Even scarcer is the record from Miocene ambers. So far only eight specimens have been reported from Miocene Dominican amber (Wu, 1996; Poinar and Poinar, 1999; Grimaldi and Engel, 2005; Engel and Grimaldi, 2007). Dominican amber has been dated as early Middle Miocene (Iturralde-Vinent and MacPhee, 1996, 2019), whereas the age of Mexican amber from Chiapas is still in discussion; Solórzano-Kraemer, (2007) argued for a similar age to Dominican amber (~16 Mya) based on a correlation of foraminiferans, corals, decapodan crustaceans, mollusks, and pollen from different formations in Chiapas, Mexico, Hispaniola, and Puerto Rico. However, Serrano-Sánchez, et al. (2015) argued for an age of 22.8 million years based on the biostratigraphy of corals, mollusks, microfossils and strontium from one deposit, namely Campo La Granja mines, which belong to the La Quinta Formation. Ambers from Estrella de Belén deposit in the Salto de Agua Municipality, near Palenque, the origin of the amber described here, correspond also to those Miocene coarse quartz sands of the La Quinta Formation (Alvarado-Ortega et al., 2018). Both ambers, the Mexican and the Dominican ambers, come from similar environments, and the amber-producing tree in both instances belongs to species of the extant species group (genus) Hymenaea L. (Poinar, 1991; Poinar and Brown, 2002; Calvillo-Canadell et al., 2010).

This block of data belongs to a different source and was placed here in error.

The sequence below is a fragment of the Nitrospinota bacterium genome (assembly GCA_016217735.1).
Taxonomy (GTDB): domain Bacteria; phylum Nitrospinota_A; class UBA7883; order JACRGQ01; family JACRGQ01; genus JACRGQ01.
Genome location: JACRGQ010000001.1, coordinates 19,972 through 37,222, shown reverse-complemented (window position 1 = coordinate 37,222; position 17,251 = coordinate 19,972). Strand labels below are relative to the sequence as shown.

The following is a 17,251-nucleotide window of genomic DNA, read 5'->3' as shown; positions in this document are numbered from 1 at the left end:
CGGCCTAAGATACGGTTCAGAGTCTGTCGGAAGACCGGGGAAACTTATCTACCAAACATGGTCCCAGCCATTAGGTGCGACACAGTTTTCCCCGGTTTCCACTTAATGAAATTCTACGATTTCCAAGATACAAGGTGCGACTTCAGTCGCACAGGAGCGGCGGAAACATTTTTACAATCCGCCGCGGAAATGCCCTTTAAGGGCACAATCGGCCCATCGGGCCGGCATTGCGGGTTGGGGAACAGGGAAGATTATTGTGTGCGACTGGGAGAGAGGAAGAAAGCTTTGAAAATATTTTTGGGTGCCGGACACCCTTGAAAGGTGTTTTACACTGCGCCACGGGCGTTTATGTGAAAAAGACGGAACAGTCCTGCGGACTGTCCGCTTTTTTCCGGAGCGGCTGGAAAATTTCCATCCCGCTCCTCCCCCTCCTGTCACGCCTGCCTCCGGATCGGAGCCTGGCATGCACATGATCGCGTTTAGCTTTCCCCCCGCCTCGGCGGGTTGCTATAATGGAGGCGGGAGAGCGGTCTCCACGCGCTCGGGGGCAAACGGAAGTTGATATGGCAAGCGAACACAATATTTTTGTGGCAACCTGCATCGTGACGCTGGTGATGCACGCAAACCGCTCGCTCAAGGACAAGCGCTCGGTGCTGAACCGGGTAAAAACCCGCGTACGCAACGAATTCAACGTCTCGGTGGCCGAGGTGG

Here we summarise the Miocene record of lacewing larvae from Dominican amber and report a new specimen from Miocene Mexican amber from the Estrella de Belén deposit.


  1. Material and methods



In the centre of this study is a single piece of amber from the Estrella de Belén deposit in the Salto de Agua Municipality, near to Palenque in Chiapas, Mexico. The specimen is stored in the amber collection at the Senckenberg Forschungsinstitut und Naturmuseum, Frankfurt am Main (SMF) under the accession number SMF Be 642a. Preserved inside the amber piece SMF Be 642, beside the lacewing larva, there are numerous syn-inclusions: one springtail (Collembola), six flies (Diptera: one of Psychodidae, four of Sciaridae, and one of Cecidomyiidae), one ant (Hymenoptera: Formicidae), one bark louse (Psocodea), as well as plant remains and quite some debris.